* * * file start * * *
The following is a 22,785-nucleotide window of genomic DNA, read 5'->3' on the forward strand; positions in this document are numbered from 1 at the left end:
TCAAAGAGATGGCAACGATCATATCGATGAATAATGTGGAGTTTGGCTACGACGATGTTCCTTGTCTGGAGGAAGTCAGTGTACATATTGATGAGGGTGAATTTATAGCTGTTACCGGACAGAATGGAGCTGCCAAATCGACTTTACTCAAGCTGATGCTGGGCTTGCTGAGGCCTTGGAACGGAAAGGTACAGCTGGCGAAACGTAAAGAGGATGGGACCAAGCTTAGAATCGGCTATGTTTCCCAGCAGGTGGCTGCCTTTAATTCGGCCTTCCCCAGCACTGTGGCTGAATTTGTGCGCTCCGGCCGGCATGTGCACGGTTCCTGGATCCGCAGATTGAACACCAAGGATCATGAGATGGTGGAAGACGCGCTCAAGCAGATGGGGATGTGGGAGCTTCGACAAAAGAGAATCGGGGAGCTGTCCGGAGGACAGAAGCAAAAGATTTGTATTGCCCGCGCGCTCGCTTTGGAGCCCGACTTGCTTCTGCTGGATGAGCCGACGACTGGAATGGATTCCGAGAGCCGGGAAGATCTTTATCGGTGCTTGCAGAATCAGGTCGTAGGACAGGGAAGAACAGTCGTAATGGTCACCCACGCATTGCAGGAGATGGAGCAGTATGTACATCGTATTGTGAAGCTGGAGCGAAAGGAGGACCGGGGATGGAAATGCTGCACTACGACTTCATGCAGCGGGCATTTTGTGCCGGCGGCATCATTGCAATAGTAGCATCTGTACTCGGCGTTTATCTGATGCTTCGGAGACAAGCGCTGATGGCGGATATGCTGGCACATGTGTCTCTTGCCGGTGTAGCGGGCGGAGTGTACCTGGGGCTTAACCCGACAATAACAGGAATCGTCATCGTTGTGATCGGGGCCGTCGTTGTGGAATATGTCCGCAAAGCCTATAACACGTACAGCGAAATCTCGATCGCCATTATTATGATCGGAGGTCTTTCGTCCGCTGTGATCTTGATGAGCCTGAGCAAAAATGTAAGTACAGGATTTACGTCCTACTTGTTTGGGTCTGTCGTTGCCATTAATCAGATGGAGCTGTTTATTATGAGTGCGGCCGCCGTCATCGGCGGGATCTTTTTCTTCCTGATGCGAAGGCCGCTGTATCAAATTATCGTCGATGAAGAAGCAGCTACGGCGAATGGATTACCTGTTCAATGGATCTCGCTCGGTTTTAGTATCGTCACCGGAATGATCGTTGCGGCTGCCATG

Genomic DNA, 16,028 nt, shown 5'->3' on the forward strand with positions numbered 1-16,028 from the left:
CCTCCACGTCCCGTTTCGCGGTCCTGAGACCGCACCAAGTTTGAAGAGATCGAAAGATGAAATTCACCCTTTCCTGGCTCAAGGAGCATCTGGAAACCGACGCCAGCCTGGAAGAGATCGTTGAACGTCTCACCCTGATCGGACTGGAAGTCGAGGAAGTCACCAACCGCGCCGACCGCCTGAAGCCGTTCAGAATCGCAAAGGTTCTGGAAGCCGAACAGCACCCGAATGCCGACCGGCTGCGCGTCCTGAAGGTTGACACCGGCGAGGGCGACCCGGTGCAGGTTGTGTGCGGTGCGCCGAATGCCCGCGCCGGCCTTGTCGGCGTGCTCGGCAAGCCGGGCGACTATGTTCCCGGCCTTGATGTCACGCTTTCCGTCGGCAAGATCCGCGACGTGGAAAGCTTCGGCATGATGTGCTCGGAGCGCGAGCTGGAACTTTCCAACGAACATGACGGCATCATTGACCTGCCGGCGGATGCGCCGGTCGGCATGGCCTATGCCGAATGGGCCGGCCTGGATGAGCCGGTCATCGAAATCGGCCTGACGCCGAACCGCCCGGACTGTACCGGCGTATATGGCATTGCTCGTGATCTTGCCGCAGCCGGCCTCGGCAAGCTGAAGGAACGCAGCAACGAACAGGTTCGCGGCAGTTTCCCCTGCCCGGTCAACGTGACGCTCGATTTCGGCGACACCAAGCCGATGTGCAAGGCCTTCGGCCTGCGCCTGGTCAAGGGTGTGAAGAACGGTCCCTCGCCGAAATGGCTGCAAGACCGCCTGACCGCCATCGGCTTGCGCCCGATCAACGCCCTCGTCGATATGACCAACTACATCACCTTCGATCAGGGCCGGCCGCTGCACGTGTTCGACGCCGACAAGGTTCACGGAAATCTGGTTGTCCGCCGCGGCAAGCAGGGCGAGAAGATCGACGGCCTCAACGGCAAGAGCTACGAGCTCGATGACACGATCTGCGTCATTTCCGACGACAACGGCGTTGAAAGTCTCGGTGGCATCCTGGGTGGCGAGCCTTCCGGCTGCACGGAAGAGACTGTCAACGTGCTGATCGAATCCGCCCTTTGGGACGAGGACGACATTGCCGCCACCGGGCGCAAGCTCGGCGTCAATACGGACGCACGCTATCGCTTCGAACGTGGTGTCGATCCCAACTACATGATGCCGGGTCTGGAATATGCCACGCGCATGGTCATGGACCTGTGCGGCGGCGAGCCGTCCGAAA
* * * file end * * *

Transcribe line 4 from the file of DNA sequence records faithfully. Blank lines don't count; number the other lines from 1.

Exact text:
CCTCCACGTCCCGTTTCGCGGTCCTGAGACCGCACCAAGTTTGAAGAGATCGAAAGATGAAATTCACCCTTTCCTGGCTCAAGGAGCATCTGGAAACCGACGCCAGCCTGGAAGAGATCGTTGAACGTCTCACCCTGATCGGACTGGAAGTCGAGGAAGTCACCAACCGCGCCGACCGCCTGAAGCCGTTCAGAATCGCAAAGGTTCTGGAAGCCGAACAGCACCCGAATGCCGACCGGCTGCGCGTCCTGAAGGTTGACACCGGCGAGGGCGACCCGGTGCAGGTTGTGTGCGGTGCGCCGAATGCCCGCGCCGGCCTTGTCGGCGTGCTCGGCAAGCCGGGCGACTATGTTCCCGGCCTTGATGTCACGCTTTCCGTCGGCAAGATCCGCGACGTGGAAAGCTTCGGCATGATGTGCTCGGAGCGCGAGCTGGAACTTTCCAACGAACATGACGGCATCATTGACCTGCCGGCGGATGCGCCGGTCGGCATGGCCTATGCCGAATGGGCCGGCCTGGATGAGCCGGTCATCGAAATCGGCCTGACGCCGAACCGCCCGGACTGTACCGGCGTATATGGCATTGCTCGTGATCTTGCCGCAGCCGGCCTCGGCAAGCTGAAGGAACGCAGCAACGAACAGGTTCGCGGCAGTTTCCCCTGCCCGGTCAACGTGACGCTCGATTTCGGCGACACCAAGCCGATGTGCAAGGCCTTCGGCCTGCGCCTGGTCAAGGGTGTGAAGAACGGTCCCTCGCCGAAATGGCTGCAAGACCGCCTGACCGCCATCGGCTTGCGCCCGATCAACGCCCTCGTCGATATGACCAACTACATCACCTTCGATCAGGGCCGGCCGCTGCACGTGTTCGACGCCGACAAGGTTCACGGAAATCTGGTTGTCCGCCGCGGCAAGCAGGGCGAGAAGATCGACGGCCTCAACGGCAAGAGCTACGAGCTCGATGACACGATCTGCGTCATTTCCGACGACAACGGCGTTGAAAGTCTCGGTGGCATCCTGGGTGGCGAGCCTTCCGGCTGCACGGAAGAGACTGTCAACGTGCTGATCGAATCCGCCCTTTGGGACGAGGACGACATTGCCGCCACCGGGCGCAAGCTCGGCGTCAATACGGACGCACGCTATCGCTTCGAACGTGGTGTCGATCCCAACTACATGATGCCGGGTCTGGAATATGCCACGCGCATGGTCATGGACCTGTGCGGCGGCGAGCCGTCCGAAA